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Women who dedicate their lives to science have more difficulties in obtaining financing than men
With regard to the International Day of Women and Girls in Science, the medical journal The Lancet published an article in which it shows the gap between men and women in this field of application. This gap has to do with the financial support that is given to women when it comes to scientific projects, as well as the deployment and recognition granted to them.
Leer en español: ¿A qué se enfrentan las mujeres en el mundo de la ciencia?
The study used about 24,000 applications of scientific projects at the Canadian Institutes of Health Research. During this, the applications would be evaluated from two aspects: the applicant and the research proposal.
In both results, women's proposals were less likely to obtain funding. In general terms, the publication of the journal interpreted that "Gender gaps in grant funding are attributable to less favorable assessments of women as principal investigators, not of the quality of their proposed research"
According to the study, when the proposal was evaluated, women obtained 0.9% less subsidy opportunities. On the other hand, when evaluating the scientist or researcher of the proposal, the possibility was 4 points below men.
In addition to this research, it has previously been determined that in scientific backgrounds there is a bias when talking about women. This bias, as explained by the National Center for Oncological Research (CNIO) of Spain in a video, begins implicitly in the classrooms. According to them, since most of the teachers in this field are men, a feeling of inferiority is generated in women.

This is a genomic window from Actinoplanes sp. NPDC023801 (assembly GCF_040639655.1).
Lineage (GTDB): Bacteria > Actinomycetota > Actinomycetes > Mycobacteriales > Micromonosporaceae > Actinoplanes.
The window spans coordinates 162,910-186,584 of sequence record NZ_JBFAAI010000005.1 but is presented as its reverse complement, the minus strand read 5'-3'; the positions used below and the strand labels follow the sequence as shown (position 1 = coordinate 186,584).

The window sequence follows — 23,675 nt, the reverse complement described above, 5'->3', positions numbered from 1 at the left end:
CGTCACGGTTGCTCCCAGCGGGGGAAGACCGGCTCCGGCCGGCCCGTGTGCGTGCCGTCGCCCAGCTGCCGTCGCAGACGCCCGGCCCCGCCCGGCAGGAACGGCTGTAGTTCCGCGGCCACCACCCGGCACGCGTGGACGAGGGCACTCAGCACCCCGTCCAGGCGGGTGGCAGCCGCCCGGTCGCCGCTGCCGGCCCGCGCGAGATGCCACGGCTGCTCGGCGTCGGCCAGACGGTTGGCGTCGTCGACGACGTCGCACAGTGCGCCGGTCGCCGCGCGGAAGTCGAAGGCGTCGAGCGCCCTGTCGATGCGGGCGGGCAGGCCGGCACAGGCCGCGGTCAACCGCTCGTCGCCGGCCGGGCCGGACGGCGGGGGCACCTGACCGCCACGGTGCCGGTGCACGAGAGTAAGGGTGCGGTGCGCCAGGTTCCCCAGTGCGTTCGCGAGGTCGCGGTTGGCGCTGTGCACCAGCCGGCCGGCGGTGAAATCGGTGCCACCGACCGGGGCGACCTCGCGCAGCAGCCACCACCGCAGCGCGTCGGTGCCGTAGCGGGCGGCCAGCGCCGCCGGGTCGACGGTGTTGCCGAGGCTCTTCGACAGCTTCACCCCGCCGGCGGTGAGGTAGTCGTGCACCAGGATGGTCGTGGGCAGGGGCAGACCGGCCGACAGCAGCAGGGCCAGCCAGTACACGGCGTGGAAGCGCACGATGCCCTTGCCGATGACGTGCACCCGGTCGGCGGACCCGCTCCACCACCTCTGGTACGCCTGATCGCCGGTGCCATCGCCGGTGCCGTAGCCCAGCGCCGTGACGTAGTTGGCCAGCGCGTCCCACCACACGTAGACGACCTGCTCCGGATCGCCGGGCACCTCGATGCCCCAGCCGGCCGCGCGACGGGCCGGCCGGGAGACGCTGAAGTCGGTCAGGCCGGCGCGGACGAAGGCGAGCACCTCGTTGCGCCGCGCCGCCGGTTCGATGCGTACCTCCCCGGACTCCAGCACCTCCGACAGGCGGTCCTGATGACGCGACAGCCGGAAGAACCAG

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The same video states that women's curriculums are worse evaluated than men's, even up to 20%. According to El País, this is also due to the lack of women in the selection committees. In general, there is a need for women to start occupying high scientific positions, since, according to the Higher Council for Scientific Research (CSIC), only 25% of women hold positions of high responsibility.
To try to fight this, there are organizations that focus on women in science, in which recognition and greater funding are sought. For example, there is the Organization of Women Scientists of the Developing World, which received around 7,000 million dollars in 2017 for projects, scholarships and doctorates of women in different countries with needs for science and technology.
The Swedish International Development Cooperation Agency (SIDA) is responsible for providing this budget. According to UNESCO," gender equality is one of the priorities of SIDA. With regard to scientific research, we care that it is done in the South and that is is in charge of researchers from the South," recalling the words of Claire Lynga, research advisor of the agency.
LatinAmerican Post | Juliana Suárez
Translated from "¿A qué se enfrentan las mujeres en el mundo de la ciencia? "